Film, 202, 2.5 stars
Directed by: Amy Glazer
Written by: Patricia Cotter
Inside this little film is something really cool just waiting to come out, but the entire thing just labours underneath something heavy. “Dramedy” is such a stupid category, and a fine line to walk. Patricia Cotter wrote a very interesting, timely story that will appeal to many people at this same 40-something stage in life. However, the film lacked spark and felt like it was taking itself way too seriously. On top of that, the lead character wasn’t funny enough to make up for all the things that made her annoying.
I can see how it worked as a play - ensembles are a tricky thing to manage in film because there’s a lot of words and not much for people to actually do. If all these people were simply in rooms talking cleverly to each other, as happens often in theatre, I can totally see how it would have worked better. The best scenes in this little-film-that-could are actually the ones where all five characters are together and desperately trying not to stick their foot in it, and failing miserably.
The story hinges around 4 friends in San Francisco, who have been brought together by Margaret (Erin Daniels) and Billy (Louis Ozawa) and their lifelong friendship. Margaret wrote a bestselling book that was based around her and Billy’s experiences in college, and she’s now facing her publisher’s deadline for a follow-up, but suffering from intense writer’s block. Margaret is a commitment phobe who can’t commit to a sentence in her novel much less a marriage to her long-suffering girlfriend Jen.
Half of the viewers, let’s face it, will sign on just to see what Erin Daniels (previously of The L Word fame) is up to now. Daniels does have comedic chops. She’s proven that she can ham it up with the best of them. Here, she rolls her eyes and makes a few funny faces, but her timing is all off and way too dry, which makes me think that there was something wrong with the pacing of the film. There was a performance in here that just wasn’t given any room to come out. She could have been sweet and neurotic in an oddly charming way, but it all came across as simply selfish and narcissistic.
Billy and his wife Sara (Jennifer Mudge) have struggled to have kids, and have engaged a surrogate, Crystal (Tate Moore) to carry their baby to term. The film traces the last 4 weeks of the surrogacy, and while the friends attempt to carry each other through the process, it also threatens to tear them apart. Crystal just wants this whole business transaction to be over so she can get back to her beloved surfing.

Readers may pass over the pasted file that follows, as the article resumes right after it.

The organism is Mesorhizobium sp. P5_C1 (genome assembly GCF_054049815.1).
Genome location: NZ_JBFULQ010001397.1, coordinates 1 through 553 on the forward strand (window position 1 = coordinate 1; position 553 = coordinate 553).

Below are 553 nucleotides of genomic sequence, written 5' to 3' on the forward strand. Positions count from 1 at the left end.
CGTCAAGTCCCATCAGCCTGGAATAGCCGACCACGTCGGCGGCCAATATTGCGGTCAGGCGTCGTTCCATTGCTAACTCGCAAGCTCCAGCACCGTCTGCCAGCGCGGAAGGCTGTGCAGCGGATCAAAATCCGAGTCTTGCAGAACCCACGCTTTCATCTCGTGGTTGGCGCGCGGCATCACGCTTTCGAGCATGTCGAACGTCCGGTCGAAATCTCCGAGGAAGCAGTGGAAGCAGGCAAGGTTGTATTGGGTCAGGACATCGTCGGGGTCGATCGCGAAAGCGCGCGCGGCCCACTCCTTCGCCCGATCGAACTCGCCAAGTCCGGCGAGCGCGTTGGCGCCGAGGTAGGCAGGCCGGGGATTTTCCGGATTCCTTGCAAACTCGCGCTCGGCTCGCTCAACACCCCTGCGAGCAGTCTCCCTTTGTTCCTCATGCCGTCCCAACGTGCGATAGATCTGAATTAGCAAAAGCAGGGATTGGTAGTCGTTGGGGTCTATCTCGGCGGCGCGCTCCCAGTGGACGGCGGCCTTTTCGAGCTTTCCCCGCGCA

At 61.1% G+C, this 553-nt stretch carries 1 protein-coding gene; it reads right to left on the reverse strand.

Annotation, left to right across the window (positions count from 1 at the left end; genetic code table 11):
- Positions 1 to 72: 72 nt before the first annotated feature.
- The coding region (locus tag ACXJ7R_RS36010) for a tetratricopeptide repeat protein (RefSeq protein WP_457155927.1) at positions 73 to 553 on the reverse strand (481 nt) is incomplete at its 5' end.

Along for the ride is veteran Wendie Malick as Sara’s overbearing mother, and to be honest the film only really gets going when she arrives. Her comic timing rises well and truly above the material, and her mere presence seems to magically cause the chaos that the film really needs to build some momentum and some laughs.
What we’re missing here is any kind of real reason to care about anything. You can’t just have people be snarky and mean. We can’t just arrive at that point and expect the audience to know that they really care about each other. They need to openly love each other as well. It’s difficult to tell why any one of these people would even be friends, much less couples.
One scene stands out as epitomising everything that’s wrong with the rest of the film. Sara and Crystal finally have a moment where Sara lays bare her insecurities and seems at last like a real person, rather than a caricature of a paranoid, neurotic mother to be. Crystal admits her own fears in a small way, and they realise they’re both hurtling towards this momentous event with no clue what they’re doing. It shows heart, something that the remainder of the narrative really struggles with.
The talent was there, and the idea was there, the execution was simply not there. Firstly, why change the name? The original play was called “The Surrogate”, as is the book Margaret eventually figures out how to write, but where does “Beautiful Dreamer” come into it at all?
Secondly, I get that Margaret is a commitment-phobe, and jealous, and all mixed up by her own feelings towards everything, but there’s an odd moment where she and Crystal share a kiss, with no build up, no purpose, and no attraction. Where on earth did that come from? Why does it happen? Also, why are there no consequences from it? This should either be an earth-shatteringly big deal, or something to plumb for comedic effect, and it was quite spectacularly neither.
Honestly, Beautiful Dreamer cannot really figure out what it’s centre is, where it’s heart and soul is, and as a consequence neither can we.